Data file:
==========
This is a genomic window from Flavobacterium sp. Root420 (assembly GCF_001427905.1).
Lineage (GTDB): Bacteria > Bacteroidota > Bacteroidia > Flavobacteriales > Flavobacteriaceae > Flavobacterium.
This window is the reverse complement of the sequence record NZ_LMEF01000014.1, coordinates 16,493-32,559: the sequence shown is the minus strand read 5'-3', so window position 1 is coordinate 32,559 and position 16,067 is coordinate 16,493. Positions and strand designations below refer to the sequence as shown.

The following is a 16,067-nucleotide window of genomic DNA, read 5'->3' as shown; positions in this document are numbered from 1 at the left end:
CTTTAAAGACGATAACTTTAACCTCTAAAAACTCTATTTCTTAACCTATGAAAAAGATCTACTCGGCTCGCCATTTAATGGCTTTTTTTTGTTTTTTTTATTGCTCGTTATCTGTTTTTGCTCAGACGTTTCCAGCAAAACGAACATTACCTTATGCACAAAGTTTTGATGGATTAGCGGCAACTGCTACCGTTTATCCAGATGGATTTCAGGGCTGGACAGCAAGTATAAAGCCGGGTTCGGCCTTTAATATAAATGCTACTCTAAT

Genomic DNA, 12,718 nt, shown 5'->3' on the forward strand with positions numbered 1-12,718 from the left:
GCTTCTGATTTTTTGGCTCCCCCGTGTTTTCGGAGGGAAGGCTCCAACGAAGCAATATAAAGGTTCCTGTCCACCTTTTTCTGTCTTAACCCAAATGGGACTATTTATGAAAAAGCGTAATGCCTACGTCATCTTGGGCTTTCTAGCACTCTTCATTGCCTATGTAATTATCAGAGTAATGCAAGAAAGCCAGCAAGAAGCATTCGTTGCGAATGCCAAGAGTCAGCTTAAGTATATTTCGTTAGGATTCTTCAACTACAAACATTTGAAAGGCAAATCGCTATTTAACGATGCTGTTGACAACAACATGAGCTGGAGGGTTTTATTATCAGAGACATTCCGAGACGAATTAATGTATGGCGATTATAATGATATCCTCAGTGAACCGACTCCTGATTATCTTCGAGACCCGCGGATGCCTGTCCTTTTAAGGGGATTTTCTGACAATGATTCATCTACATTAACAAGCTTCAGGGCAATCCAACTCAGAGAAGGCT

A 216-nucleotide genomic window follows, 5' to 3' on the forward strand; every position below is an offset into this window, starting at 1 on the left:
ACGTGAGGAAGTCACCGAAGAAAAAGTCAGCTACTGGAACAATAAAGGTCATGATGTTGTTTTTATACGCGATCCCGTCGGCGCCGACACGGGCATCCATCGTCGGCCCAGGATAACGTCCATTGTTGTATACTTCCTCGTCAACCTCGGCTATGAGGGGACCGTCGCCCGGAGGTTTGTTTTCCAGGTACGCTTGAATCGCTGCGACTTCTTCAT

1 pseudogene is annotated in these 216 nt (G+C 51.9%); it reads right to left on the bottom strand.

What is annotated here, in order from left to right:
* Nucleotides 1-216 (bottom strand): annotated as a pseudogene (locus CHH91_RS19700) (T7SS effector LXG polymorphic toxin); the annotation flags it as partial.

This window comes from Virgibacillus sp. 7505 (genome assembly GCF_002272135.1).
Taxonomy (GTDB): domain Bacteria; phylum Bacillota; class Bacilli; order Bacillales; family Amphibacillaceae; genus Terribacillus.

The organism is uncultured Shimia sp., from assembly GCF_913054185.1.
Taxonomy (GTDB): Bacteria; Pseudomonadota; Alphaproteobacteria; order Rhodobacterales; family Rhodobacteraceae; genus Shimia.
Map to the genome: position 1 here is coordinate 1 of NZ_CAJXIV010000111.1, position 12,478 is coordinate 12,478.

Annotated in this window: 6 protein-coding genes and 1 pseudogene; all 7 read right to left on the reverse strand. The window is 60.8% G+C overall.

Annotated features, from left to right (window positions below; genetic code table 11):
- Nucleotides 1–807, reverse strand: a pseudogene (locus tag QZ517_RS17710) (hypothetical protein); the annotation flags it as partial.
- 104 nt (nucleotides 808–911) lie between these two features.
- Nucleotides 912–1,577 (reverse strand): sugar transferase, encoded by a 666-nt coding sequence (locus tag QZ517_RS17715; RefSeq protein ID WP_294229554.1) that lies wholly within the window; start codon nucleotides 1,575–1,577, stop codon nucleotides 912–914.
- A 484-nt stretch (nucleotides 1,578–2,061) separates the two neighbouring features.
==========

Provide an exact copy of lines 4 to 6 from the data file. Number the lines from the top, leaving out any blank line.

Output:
The following is a 16,067-nucleotide window of genomic DNA, read 5'->3' as shown; positions in this document are numbered from 1 at the left end:
CTTTAAAGACGATAACTTTAACCTCTAAAAACTCTATTTCTTAACCTATGAAAAAGATCTACTCGGCTCGCCATTTAATGGCTTTTTTTTGTTTTTTTTATTGCTCGTTATCTGTTTTTGCTCAGACGTTTCCAGCAAAACGAACATTACCTTATGCACAAAGTTTTGATGGATTAGCGGCAACTGCTACCGTTTATCCAGATGGATTTCAGGGCTGGACAGCAAGTATAAAGCCGGGTTCGGCCTTTAATATAAATGCTACTCTAAT

Genomic DNA, 12,718 nt, shown 5'->3' on the forward strand with positions numbered 1-12,718 from the left: